Georgia DUI License Suspension Consequences

After a DUI conviction, the court notifies the Georgia DDS (Department of Diver Services), which registers the conviction on the individual’s driving record and imposes additional penalties. Bear in mind that these penalties can be imposed even if the driver is not convicted of DUI in court.

The suspension of a driver’s license can last for 12 months if a person is convicted of a DUI for the first time in five years. A subsequent DUI conviction within five years can result in a three-year suspension, while a third DUI conviction can result in a five-year suspension.

However, all drivers have 30 days after their DUI arrests to appeal their license suspensions or install an ignition interlock device.

Do DUIs Go Away in Georgia?

Unfortunately, no. A DUI conviction can’t be expunged; in other words, it will permanently remain on your criminal record and show at the background check. A DUI conviction also doesn’t qualify for the 2nd Chance Act, which allows individuals to petition to remove certain misdemeanor and felony convictions from their criminal records.

A DUI arrest can only be removed from your record if you weren’t convicted. DUI cases that have been placed on the “dead docket,” dismissed, or reversed may qualify for record restrictions.

What Is a Look-Back Period for a DUI in Georgia?

The prosecution typically uses a 10-year look-back period when determining a criminal DUI punishment. When it comes to the consequences of an individual’s driver’s license, a 5-year look-back period is used.

It is possible, however, for the courts to look beyond the mandatory look-back period. In some cases, the driver’s entire criminal record can be taken into account. In fact, any past DUI conviction in Georgia can be used to establish a pattern of misconduct.

Are there any exceptions to the DUI statute of limitations in Georgia?

In Georgia, the statute of limitations for a DUI case generally depends on whether the offense is categorized as a misdemeanor or a felony. For a first DUI conviction, which is usually considered a misdemeanor, the statute of limitations is typically two years. However, there are exceptions that can extend this period.

For example, if a state-administered test like a blood test or breath test reveals a high blood alcohol concentration, the statute could be extended. Additionally, if the DUI incident resulted in an accident causing serious injury or death, the offense could be elevated to a high and aggravated misdemeanor or even a felony, thereby extending the statute of limitations.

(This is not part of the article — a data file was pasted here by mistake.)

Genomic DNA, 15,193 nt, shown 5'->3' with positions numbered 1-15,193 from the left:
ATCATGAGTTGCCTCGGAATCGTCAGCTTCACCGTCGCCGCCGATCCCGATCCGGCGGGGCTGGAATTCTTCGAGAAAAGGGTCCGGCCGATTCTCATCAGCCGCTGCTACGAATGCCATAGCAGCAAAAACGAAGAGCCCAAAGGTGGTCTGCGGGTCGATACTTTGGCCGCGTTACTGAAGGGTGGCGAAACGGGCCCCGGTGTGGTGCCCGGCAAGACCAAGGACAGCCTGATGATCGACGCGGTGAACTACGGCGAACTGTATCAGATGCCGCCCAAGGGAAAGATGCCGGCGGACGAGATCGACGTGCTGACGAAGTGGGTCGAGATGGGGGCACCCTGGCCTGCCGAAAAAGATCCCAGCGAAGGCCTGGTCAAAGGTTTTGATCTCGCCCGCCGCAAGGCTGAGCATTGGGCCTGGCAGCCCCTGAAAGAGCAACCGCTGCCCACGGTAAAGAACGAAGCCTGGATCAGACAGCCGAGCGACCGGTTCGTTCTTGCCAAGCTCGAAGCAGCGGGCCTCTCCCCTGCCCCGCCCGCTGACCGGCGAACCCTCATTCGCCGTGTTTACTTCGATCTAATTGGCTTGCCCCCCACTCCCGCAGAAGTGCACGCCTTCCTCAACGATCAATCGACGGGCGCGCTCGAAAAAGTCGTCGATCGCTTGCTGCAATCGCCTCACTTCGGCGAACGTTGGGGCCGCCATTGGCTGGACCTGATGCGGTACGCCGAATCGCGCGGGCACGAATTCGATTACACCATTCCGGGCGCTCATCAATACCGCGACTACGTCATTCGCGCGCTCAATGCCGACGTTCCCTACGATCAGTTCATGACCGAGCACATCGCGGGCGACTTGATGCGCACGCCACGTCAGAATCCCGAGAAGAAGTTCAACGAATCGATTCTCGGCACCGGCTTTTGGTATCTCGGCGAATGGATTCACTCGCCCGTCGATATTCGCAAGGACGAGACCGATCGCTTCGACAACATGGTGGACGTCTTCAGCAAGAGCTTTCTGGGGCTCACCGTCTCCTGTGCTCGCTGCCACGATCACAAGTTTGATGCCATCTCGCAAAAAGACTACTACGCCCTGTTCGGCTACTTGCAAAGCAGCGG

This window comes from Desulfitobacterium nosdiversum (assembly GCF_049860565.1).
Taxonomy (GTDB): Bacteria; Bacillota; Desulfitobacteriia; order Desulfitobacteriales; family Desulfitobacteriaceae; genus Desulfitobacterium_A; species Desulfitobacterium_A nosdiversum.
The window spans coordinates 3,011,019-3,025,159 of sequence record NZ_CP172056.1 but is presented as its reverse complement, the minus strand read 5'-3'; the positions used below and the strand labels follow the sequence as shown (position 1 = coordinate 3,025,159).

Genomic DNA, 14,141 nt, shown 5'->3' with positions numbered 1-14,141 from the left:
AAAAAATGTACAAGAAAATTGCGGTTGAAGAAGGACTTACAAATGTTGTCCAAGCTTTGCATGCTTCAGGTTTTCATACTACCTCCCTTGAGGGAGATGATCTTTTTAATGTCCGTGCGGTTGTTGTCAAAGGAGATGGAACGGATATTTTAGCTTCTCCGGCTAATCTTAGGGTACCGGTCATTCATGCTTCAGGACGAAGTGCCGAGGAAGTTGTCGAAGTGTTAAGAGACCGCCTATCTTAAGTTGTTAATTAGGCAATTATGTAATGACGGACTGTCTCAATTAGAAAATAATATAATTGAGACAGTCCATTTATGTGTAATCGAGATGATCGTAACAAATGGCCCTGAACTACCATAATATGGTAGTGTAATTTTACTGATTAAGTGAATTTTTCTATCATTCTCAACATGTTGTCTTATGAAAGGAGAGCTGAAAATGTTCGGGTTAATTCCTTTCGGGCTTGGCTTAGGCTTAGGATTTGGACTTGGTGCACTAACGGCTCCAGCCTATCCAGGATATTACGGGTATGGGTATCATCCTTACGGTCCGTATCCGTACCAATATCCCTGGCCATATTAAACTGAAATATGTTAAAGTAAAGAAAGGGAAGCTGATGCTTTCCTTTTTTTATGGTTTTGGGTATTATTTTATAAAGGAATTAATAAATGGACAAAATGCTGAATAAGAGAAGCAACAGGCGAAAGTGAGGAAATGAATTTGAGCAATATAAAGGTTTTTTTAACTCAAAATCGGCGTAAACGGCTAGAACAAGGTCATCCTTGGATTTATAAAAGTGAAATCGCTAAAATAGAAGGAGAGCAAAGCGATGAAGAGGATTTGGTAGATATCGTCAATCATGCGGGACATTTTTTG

What happens if you leave the state of Georgia after a DUI arrest?

Leaving the state of Georgia after a DUI arrest can have significant implications for your Georgia DUI case. If you were arrested and subjected to field sobriety tests, such as the one-leg stand test, and state-administered chemical tests like blood tests or breath tests, leaving the state won’t stop the legal process. In fact, fleeing the state could result in additional charges and may toll (pause) the statute of limitations until you are found.

For a second DUI conviction, which may be considered a high and aggravated misdemeanor, leaving the state could complicate matters further. A bench warrant could be issued for your arrest, and you could be extradited back to Georgia to face charges. Police officers may also use your absence as evidence against you, arguing that it demonstrates consciousness of guilt.

How Can a DUI Lawyer Help With Georgia DUI Statute of Limitations?

Being arrested for a DUI can be overwhelming. It doesn’t really matter whether your charges involve DUI alcohol or DUI drugs; the penalties, as well as the statute of limitations, can be the same.

Although it happens, hoping the prosecution will not file DUI charges before the statute of limitations expires is not a realistic expectation. On the other hand, consulting criminal lawyers in Lawrenceville may prove to be the better way to handle DUI charges due to their knowledge of GA DUI laws.

For more questions on how a statute of limitations in Georgia can impact your DUI case, talk to a criminal defense lawyer at Philip Kim Law, P.C.

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Philip Kim Law, P.C.
368 West Pike Street, Suite 203
Lawrenceville, GA 30046
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Fax: (678) 273-3501